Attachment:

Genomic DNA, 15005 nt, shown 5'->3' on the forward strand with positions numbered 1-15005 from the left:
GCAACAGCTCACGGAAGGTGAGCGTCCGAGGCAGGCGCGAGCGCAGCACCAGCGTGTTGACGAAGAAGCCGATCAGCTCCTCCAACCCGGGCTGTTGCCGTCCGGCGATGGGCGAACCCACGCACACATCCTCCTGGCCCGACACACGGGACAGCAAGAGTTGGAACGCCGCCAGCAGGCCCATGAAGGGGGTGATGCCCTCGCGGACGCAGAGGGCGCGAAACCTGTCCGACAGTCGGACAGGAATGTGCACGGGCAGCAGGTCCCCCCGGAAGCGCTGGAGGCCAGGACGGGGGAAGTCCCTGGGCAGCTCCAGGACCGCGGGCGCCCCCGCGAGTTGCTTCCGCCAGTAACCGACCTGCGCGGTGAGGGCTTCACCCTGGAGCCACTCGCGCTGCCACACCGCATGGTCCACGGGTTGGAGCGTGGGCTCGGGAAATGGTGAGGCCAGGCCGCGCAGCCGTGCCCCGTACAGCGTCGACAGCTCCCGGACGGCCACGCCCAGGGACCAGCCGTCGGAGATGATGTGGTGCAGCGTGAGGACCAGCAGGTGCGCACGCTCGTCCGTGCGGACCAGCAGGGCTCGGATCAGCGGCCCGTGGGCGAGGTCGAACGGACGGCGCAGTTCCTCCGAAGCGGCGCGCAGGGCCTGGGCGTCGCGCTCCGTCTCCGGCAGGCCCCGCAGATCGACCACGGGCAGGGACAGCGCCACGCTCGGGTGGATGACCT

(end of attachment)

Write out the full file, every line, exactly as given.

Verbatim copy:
Genomic DNA, 15005 nt, shown 5'->3' on the forward strand with positions numbered 1-15005 from the left:
GCAACAGCTCACGGAAGGTGAGCGTCCGAGGCAGGCGCGAGCGCAGCACCAGCGTGTTGACGAAGAAGCCGATCAGCTCCTCCAACCCGGGCTGTTGCCGTCCGGCGATGGGCGAACCCACGCACACATCCTCCTGGCCCGACACACGGGACAGCAAGAGTTGGAACGCCGCCAGCAGGCCCATGAAGGGGGTGATGCCCTCGCGGACGCAGAGGGCGCGAAACCTGTCCGACAGTCGGACAGGAATGTGCACGGGCAGCAGGTCCCCCCGGAAGCGCTGGAGGCCAGGACGGGGGAAGTCCCTGGGCAGCTCCAGGACCGCGGGCGCCCCCGCGAGTTGCTTCCGCCAGTAACCGACCTGCGCGGTGAGGGCTTCACCCTGGAGCCACTCGCGCTGCCACACCGCATGGTCCACGGGTTGGAGCGTGGGCTCGGGAAATGGTGAGGCCAGGCCGCGCAGCCGTGCCCCGTACAGCGTCGACAGCTCCCGGACGGCCACGCCCAGGGACCAGCCGTCGGAGATGATGTGGTGCAGCGTGAGGACCAGCAGGTGCGCACGCTCGTCCGTGCGGACCAGCAGGGCTCGGATCAGCGGCCCGTGGGCGAGGTCGAACGGACGGCGCAGTTCCTCCGAAGCGGCGCGCAGGGCCTGGGCGTCGCGCTCCGTCTCCGGCAGGCCCCGCAGATCGACCACGGGCAGGGACAGCGCCACGCTCGGGTGGATGACCT